Race Report: Pescadero Road Race
Some races you enter and you feel crappy on the start line. You know you are going to have a bad day. Some races you enter and within a few minutes you can tell you are on a good day- it feels effortless, your pedaling is light and fluid, the initial surges and accelerations at the start of the race are easily assimilated into your rhythm as if they were nothing. At the 2016 Pescadero Road Race I felt neither of these sensations. Just felt average. Not bad, not good. Just fine.
The course comprised of three 27 mile loops, each loop with 3 climbs, the final major climb being 1.5 miles in length with an average 7% gradient. The finish line was at the top of this climb. I recall feeling that when we climbed the major ascent (Haskins Hill) on the first lap that I didn’t think that we went very fast. It was work but nothing hard. I crested the climb second wheel and looked back and thought the field was struggling. Odd, I mused, as I could have sworn that we hadn’t gone full gas (after the race, according to Strava, I learned that in fact we had climbed the 1.5 miles in 7 minutes flat and I averaged 362 w. So, I guess we did go fast.).
On the flat portion after Haskins on the first lap and before the next climb the field started to attack itself. It seemed to me not a great place for people to try such a maneuver. However, to my surprise, by the time we reached the next climb there was a group of 6 with a small 15 second gap. As we began to climb we closed in on them slightly and I thought that I might as well go across. The field can often sit up at the top of a climb so even if the group would only crest with 5 or 10 seconds, it might go out again. Once I had made the junction we did indeed crest with 10 seconds or so but the field did not relent and had made the junction by the time we had hit the bottom of the subsequent ~1 mile descent.
At the base of the descent the next climb began immediately. I could sense that the field was a little spent after the chase of our small escape. I wasn’t alone in this thought as a single rider pushed to the front on the climb and eeked out a small ~5 second gap. I knew the rider and knew he was strong (He’d been the lone rider who had instigated the breakaway that I bridged up to, and that stayed clear, at Modesto a few weeks prior). I jumped from the pack and made my way up to him. I had the idea that maybe the field would hesitate and a gap would form. After making the short bridge I hooked round him and put it in the big ring as quickly as it was practical to do so at the top of the ascent. We drove down the descent, my hope being that as we hit the flat about a couple of miles later that we would have ~20 seconds or more. I could work with that. We could work with that. It worked, by the end of the descent we had our small gap. Off we went.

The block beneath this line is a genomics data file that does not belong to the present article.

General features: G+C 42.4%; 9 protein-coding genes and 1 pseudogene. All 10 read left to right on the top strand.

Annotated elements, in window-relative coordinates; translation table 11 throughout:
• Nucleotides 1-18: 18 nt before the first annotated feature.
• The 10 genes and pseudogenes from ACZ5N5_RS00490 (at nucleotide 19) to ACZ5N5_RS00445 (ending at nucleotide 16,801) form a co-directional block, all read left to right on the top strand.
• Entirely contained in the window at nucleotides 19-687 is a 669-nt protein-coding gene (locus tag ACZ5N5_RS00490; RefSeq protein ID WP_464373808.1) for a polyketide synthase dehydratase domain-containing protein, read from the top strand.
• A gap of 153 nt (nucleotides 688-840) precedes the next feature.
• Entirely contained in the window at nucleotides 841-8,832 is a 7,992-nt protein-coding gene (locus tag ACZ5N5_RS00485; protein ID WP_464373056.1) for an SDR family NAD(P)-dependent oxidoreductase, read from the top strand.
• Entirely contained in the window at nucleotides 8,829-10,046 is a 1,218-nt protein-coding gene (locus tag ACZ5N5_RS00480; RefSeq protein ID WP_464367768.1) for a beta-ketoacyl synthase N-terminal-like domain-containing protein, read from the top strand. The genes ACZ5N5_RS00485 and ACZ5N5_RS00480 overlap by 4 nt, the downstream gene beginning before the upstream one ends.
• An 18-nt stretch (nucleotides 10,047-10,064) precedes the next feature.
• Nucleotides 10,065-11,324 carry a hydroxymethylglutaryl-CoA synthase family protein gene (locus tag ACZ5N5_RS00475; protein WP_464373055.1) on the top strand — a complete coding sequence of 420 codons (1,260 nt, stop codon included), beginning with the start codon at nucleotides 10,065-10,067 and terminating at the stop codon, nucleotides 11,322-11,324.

Now, I have been known to instigate some ludicrous moves in my time. This particular move was up there in the list of all time ludicrous. We had just traversed ~35 miles of hilly terrain and had 40 miles to the finish. Not so bad, until you consider that we had to incorporate approximately 3000 feet of climbing into that 40 miles. So, we got to it.
Being in a long range move off the front presents with multiple challenges, ignoring the obvious physical difficulties. The mental aspect of it is immense. First, one must accept that is it. That is the move. There is no getting caught then trying for the field sprint. There is no getting caught and then trying again. If the move gets caught you’re done, especially on a hilly road race. There’s no sitting in after the effort, you’d be straight out of the back. Second, you know that you will get tired. You know that you will slow down. But, you need to have faith that if you get tired, the field will too, or at least they may mis-calculate. As you slow, the field will too. Of course, this calculation can and does go wrong and in most cases the break tires first, getting caught by the peloton before the end. This is the stark reality of 90% of breakaway attempts, probably more like 99% of long-range attempts, especially with only two riders. Off the front, there’s no time for that. That thought is redundant. It takes up space and offers you nothing. The die is already cast and the wheels are (literally) in motion. It’s pointless. Fortunately for me at least, it was also fleeting. I had played my cards and now we were asking the question: “This is what we have. There are two of us out here. What have you got, Mr Peloton?”.